An ENVIRONMENTAL activist said it was “unbelievable” that less than half of the city’s schools use a government program to provide free period products.
Only 32 of the 67 state-funded Brighton and Hove schools ordered free products for their students between January 2020, when the program was introduced, and the end of last year.
Ella Daish, who started the End Period Plastic campaign, said the Education Department’s figures were concerning both socially and environmentally.
% image (‘12057252’, type = “article-full”, alt = “Ella, who lives in Brighton, said the numbers were ” amazing “”)
She said: “No one should miss their training because they don’t have access to these essentials, which is why registration is crucial.
“I urge schools to register and choose the green options available so that we can tackle period poverty and protect the environment at the same time.”
The Red Box Project, which campaigned for the program to be introduced, said all schools should participate to support one in 10 young people in times of poverty.
The products they can order include sanitary napkins and tampons, as well as eco-friendly alternatives such as menstrual cups and reusable pads.
They are available to all students who need them, including those who have forgotten products, who start their period unexpectedly, or cannot afford it.
Figures show that £ 17,045 has been spent in total to supply the products to Brighton and Hove.
Each participating school spent an average of £ 530, or around 70% of the £ 754 cap.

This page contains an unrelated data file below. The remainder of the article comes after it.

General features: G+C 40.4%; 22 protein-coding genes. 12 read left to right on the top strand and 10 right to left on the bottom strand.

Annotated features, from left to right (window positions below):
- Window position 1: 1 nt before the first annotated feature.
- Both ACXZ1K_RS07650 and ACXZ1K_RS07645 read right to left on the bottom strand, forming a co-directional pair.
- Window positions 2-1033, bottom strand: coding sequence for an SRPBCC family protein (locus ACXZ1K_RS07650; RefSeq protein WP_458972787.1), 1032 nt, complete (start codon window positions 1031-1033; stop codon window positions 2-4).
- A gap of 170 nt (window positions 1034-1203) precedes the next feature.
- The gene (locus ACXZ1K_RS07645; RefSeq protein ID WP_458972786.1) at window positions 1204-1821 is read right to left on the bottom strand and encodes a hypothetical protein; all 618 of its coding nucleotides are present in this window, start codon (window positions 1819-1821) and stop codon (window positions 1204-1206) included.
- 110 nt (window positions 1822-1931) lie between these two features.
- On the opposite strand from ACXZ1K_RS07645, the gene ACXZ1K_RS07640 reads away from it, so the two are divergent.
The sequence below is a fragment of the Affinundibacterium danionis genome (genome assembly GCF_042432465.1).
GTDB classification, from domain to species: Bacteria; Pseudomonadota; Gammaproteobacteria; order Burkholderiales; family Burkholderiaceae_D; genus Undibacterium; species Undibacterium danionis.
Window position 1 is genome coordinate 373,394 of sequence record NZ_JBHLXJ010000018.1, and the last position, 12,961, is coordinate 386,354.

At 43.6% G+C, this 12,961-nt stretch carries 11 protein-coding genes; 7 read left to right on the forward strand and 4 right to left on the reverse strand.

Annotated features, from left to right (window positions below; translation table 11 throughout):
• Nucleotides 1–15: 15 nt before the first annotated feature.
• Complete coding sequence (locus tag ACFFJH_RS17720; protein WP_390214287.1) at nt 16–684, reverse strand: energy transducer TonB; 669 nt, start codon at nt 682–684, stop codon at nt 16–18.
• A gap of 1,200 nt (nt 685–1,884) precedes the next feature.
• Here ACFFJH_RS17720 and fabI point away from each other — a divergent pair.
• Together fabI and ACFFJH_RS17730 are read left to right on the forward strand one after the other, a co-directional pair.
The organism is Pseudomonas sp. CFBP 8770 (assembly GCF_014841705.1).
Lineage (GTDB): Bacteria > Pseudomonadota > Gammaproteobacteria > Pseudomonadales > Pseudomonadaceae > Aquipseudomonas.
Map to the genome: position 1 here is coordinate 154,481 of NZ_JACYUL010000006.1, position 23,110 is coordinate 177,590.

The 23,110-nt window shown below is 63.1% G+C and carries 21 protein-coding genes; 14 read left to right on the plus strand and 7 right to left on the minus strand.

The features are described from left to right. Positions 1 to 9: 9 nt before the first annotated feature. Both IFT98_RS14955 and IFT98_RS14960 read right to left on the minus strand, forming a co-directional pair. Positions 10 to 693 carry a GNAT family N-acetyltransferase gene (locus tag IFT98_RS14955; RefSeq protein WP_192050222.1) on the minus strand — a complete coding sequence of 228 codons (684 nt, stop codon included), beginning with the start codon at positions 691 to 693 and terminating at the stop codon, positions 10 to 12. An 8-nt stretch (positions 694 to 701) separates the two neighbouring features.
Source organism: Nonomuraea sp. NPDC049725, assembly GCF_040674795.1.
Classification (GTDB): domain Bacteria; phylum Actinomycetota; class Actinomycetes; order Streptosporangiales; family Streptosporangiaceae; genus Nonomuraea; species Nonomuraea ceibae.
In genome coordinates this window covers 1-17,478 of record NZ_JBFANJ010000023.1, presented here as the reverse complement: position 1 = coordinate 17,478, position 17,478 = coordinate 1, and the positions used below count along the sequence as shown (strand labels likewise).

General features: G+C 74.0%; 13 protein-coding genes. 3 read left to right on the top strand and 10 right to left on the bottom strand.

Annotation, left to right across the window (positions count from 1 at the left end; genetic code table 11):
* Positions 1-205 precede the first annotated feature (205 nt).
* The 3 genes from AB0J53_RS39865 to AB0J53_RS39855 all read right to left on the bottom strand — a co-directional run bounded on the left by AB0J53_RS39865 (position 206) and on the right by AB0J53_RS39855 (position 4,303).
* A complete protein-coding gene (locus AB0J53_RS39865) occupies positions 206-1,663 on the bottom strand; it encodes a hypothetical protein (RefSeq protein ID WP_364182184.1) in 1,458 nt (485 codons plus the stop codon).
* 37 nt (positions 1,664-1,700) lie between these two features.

A report released by the Department of Education said schools were less likely to order vintage goods while students were learning at home during the pandemic.
Across England, uptake of the program was around 41% in primary schools and 76% in secondary schools.
Clegg Bamber, co-founder of The Red Box Project, said: “While elementary schools will not have as many menstruating students as high schools, there will still be students who are menstruating and rightly should have access to menstrual products they need at school.
“Starting your period at any age can be a painful time, even more so when you’re in school, but by making period products available to students who need them, you don’t have to worry about where they’re going. . to be able to find a suitable period product. ”
An education ministry said no student should ever have to miss school because of their rules.
A spokesperson said: ‘More than three-quarters of secondary schools and public colleges in England accessed period products using the government curriculum in their first year.
“The program has remained operational during the partial school and college closures, and now that they have returned, we expect the adoption of the program to return to pre-foreclosure levels.
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This notice was published: 2021-05-01 06:00:00